Two issues dominated the first year of the current Loudoun County Board of Supervisors’ lineup – the question of whether to approve extending Metrorail’s Silver Line to Dulles Airport and into Loudoun County, and charges surrounding Sterling District Supervisor Eugene Delgaudio.
The Metrorail decision was not only the Board’s most important decision of the 2012, it may have been the most significant in decades. Seen as a major economic development stimulus by the business community – and some supervisors – it was also strenuously opposed by many residents for a variety of reasons, most notably the cost of the project and means of financing it.
With an all-Republican board that placed a high priority on economic development, one might have thought that the decision would be a slam dunk. It wasn’t. For weeks leading up to the decision, many observers had trouble counting five votes in support of the project, and the issue became a test of Chairman Scott York’s leadership abilities. The uncertainty lasted until the final vote, when Leesburg District Supervisor Ken Reid surprised many by casting the deciding vote in favor of the project.
I believe the board made the right decision in the end, but its difficulty in arriving at a decision resulted in a lengthy, heated public debate. Reid paid a political price for his vote, enduring a firestorm of criticism from rail opponents, many of whom were fellow Republicans.
Delgaudio was the other big newsmaker in 2012. First, an anti-gay rights organization he heads was deemed a hate group by the Southern Poverty Law Center. Then The Washington Post broke a story that aired charges made by a former Delgaudio aide who claimed that he had directed her to engage in political fundraising while she was drawing pay from the county government. She also alleged that Delgaudio had created an abusive work environment for her.
The possible scandal spread beyond Delgaudio himself, when it was alleged that York and Vice Chairman Janet Clarke had known about the aide’s charges for months, and had not taken appropriate steps to address the charges. By the end of the year, York had issued a public apology, Clarke had withdrawn her name from consideration for another year as vice chairman, supervisors had tightened up policies regarding their use of aides, and a prosecutor was looking into the possibility of bringing criminal charges against Delgaudio.
Budget Priorities and Messages
In its first round of budget deliberations, the board clearly signaled where it placed its priorities, with economic development at the top. Programs deemed not to be “core governmental services” – such as the Master Gardeners and Drug Court – were eliminated, and others barely survived straw votes.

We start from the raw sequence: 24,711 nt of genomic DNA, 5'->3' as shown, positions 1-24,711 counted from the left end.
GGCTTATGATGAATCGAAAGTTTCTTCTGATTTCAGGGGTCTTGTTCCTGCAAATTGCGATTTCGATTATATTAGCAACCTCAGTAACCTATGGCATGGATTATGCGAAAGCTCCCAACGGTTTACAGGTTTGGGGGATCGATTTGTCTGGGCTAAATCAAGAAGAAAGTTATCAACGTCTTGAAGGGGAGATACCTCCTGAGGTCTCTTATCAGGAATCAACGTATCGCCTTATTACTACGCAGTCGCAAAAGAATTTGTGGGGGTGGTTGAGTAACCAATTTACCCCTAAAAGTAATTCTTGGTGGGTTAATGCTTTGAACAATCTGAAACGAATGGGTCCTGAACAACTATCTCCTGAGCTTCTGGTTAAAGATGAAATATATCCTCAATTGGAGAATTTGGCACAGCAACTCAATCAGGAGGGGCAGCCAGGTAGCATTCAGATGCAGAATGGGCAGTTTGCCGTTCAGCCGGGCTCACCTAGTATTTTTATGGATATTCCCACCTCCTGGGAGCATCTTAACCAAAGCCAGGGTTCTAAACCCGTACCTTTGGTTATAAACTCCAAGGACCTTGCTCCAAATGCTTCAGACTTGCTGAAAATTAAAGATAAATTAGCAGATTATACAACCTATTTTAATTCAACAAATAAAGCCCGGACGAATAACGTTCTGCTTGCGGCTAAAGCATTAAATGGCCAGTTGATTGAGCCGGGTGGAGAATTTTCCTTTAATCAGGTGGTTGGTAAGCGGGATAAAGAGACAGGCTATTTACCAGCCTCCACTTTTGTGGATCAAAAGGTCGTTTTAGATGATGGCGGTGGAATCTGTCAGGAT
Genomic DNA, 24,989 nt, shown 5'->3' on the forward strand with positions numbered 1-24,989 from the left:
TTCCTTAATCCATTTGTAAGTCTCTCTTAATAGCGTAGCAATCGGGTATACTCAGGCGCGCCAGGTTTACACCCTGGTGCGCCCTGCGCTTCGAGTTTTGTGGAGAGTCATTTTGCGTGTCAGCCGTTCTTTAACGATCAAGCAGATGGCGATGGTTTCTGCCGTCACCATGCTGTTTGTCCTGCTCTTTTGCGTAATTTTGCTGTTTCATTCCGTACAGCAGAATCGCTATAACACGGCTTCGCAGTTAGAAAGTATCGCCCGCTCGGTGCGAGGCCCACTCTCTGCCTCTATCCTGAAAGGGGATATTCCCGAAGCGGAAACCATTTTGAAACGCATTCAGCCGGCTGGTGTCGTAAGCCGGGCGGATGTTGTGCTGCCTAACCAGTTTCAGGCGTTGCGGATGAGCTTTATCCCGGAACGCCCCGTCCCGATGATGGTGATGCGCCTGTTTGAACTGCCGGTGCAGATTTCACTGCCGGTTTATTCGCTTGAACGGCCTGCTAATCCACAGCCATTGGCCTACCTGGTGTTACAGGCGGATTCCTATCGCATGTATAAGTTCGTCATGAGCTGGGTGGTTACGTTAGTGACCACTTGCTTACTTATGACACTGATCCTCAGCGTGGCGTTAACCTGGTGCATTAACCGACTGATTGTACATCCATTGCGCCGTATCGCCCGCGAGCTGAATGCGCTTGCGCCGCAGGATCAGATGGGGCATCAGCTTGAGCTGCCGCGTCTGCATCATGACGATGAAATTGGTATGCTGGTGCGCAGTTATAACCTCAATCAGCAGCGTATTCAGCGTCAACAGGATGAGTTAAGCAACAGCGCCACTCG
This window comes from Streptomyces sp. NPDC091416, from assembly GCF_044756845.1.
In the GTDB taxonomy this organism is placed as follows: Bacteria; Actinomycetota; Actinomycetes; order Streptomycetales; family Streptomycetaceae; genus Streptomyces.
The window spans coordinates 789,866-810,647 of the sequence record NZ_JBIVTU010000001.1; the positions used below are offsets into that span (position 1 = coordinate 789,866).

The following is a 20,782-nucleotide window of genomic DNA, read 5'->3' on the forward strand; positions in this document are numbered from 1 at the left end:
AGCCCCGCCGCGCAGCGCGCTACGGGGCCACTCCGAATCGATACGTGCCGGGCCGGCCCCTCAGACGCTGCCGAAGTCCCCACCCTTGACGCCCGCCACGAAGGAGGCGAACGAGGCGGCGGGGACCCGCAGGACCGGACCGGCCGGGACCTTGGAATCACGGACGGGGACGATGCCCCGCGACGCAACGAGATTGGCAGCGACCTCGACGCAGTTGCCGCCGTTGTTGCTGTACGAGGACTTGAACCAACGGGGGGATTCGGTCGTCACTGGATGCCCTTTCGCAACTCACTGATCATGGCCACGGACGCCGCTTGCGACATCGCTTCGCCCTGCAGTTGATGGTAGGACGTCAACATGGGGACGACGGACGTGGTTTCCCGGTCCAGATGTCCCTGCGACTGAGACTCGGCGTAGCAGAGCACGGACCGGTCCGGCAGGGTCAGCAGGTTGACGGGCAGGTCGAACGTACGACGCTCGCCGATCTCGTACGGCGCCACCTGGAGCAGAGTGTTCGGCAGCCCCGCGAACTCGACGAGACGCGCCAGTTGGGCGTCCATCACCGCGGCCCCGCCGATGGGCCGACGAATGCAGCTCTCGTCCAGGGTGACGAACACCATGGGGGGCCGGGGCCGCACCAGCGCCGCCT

Compensating the county workforce was not a high priority. Although employees of neighboring local governments received pay increases, the Loudoun workforce saw its raise more than offset by changes in the way the employees pay into the retirement system. The board also set about making serious cuts in the benefits of employees and retirees.
The board sent another clear message when it signaled that it intends to curtail school spending next year. As a result of its actions last year, and signals for the year ahead, employees of both the county government and school system were left with the prospect of stagnant compensation and shrinking benefits in the foreseeable future.
As the new board members took office, I wrote that the first meeting of the year often sets a tone for the rest of the board’s term and gives indications as to who will emerge as leaders. I might have expanded that to include the first two meetings of 2012, when the board gave some early indications as to what lay ahead.
In the first meeting, Ashburn District Supervisor Ralph Buona was named to chair the Finance, Government Services & Operations Committee, one of the most powerful positions on the board. This was expected, as was Buona’s emergence as one of the board’s leaders.
On the other hand, Clarke, who was elected vice chairman in the first meeting, shot herself in the foot at that same meeting when she tried to block a former political adversary’s reappointment to a seat on the economic development commission (EDC). The move backfired when it turned out that the EDC member’s term had not yet expired, and Clarke was left with egg on her face.
At its next meeting, the board voted to kill a program that enlisted volunteers to clear illegal signs from roadways. Although the program was effective and inexpensive, it apparently offended some board members who resented having their political signs confiscated, along with those placed by their political supporters. This, too, made the board look petty and vindictive.
However, one supervisor broke form the majority and voted against killing the program – Broad Run Supervisor Shawn Williams. It was an early signal that Williams was willing to break from the majority, as he did several times over the course of the year – most notably when he called for sanctions against Delgaudio. By the year’s end, his emergence as a voice of reason and conscience – while avoiding sanctimony – was one of the bright spots of 2012.